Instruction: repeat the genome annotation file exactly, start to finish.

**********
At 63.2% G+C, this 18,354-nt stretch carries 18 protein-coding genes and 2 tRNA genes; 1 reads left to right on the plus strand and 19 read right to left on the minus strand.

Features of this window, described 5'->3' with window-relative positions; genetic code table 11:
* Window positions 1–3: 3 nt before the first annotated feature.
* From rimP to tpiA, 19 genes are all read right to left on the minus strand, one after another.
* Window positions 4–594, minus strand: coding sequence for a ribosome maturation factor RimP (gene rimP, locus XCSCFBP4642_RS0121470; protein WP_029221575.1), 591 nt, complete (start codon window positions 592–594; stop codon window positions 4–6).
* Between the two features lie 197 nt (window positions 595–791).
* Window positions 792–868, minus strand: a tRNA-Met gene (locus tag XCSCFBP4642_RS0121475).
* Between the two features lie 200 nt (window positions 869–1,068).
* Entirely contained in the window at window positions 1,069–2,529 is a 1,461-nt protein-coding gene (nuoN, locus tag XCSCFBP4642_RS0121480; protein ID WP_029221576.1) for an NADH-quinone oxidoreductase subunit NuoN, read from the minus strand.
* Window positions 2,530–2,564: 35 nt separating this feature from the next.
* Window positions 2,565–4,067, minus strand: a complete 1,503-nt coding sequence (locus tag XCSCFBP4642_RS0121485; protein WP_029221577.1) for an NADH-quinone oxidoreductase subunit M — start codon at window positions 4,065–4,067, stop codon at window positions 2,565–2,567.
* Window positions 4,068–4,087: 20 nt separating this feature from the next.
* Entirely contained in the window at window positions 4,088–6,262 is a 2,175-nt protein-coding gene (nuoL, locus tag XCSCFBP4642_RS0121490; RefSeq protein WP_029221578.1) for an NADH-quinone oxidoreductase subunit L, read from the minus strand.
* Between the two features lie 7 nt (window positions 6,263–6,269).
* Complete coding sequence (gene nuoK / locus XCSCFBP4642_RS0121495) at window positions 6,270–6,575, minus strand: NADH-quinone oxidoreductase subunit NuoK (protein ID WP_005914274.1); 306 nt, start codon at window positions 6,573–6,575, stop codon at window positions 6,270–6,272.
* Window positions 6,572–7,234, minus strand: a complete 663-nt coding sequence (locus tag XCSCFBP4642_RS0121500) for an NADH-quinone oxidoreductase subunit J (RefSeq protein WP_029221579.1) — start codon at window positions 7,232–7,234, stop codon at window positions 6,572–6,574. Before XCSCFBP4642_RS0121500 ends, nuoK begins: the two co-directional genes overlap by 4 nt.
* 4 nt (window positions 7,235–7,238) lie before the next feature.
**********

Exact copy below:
At 63.2% G+C, this 18,354-nt stretch carries 18 protein-coding genes and 2 tRNA genes; 1 reads left to right on the plus strand and 19 read right to left on the minus strand.

Features of this window, described 5'->3' with window-relative positions; genetic code table 11:
* Window positions 1–3: 3 nt before the first annotated feature.
* From rimP to tpiA, 19 genes are all read right to left on the minus strand, one after another.
* Window positions 4–594, minus strand: coding sequence for a ribosome maturation factor RimP (gene rimP, locus XCSCFBP4642_RS0121470; protein WP_029221575.1), 591 nt, complete (start codon window positions 592–594; stop codon window positions 4–6).
* Between the two features lie 197 nt (window positions 595–791).
* Window positions 792–868, minus strand: a tRNA-Met gene (locus tag XCSCFBP4642_RS0121475).
* Between the two features lie 200 nt (window positions 869–1,068).
* Entirely contained in the window at window positions 1,069–2,529 is a 1,461-nt protein-coding gene (nuoN, locus tag XCSCFBP4642_RS0121480; protein ID WP_029221576.1) for an NADH-quinone oxidoreductase subunit NuoN, read from the minus strand.
* Window positions 2,530–2,564: 35 nt separating this feature from the next.
* Window positions 2,565–4,067, minus strand: a complete 1,503-nt coding sequence (locus tag XCSCFBP4642_RS0121485; protein WP_029221577.1) for an NADH-quinone oxidoreductase subunit M — start codon at window positions 4,065–4,067, stop codon at window positions 2,565–2,567.
* Window positions 4,068–4,087: 20 nt separating this feature from the next.
* Entirely contained in the window at window positions 4,088–6,262 is a 2,175-nt protein-coding gene (nuoL, locus tag XCSCFBP4642_RS0121490; RefSeq protein WP_029221578.1) for an NADH-quinone oxidoreductase subunit L, read from the minus strand.
* Between the two features lie 7 nt (window positions 6,263–6,269).
* Complete coding sequence (gene nuoK / locus XCSCFBP4642_RS0121495) at window positions 6,270–6,575, minus strand: NADH-quinone oxidoreductase subunit NuoK (protein ID WP_005914274.1); 306 nt, start codon at window positions 6,573–6,575, stop codon at window positions 6,270–6,272.
* Window positions 6,572–7,234, minus strand: a complete 663-nt coding sequence (locus tag XCSCFBP4642_RS0121500) for an NADH-quinone oxidoreductase subunit J (RefSeq protein WP_029221579.1) — start codon at window positions 7,232–7,234, stop codon at window positions 6,572–6,574. Before XCSCFBP4642_RS0121500 ends, nuoK begins: the two co-directional genes overlap by 4 nt.
* 4 nt (window positions 7,235–7,238) lie before the next feature.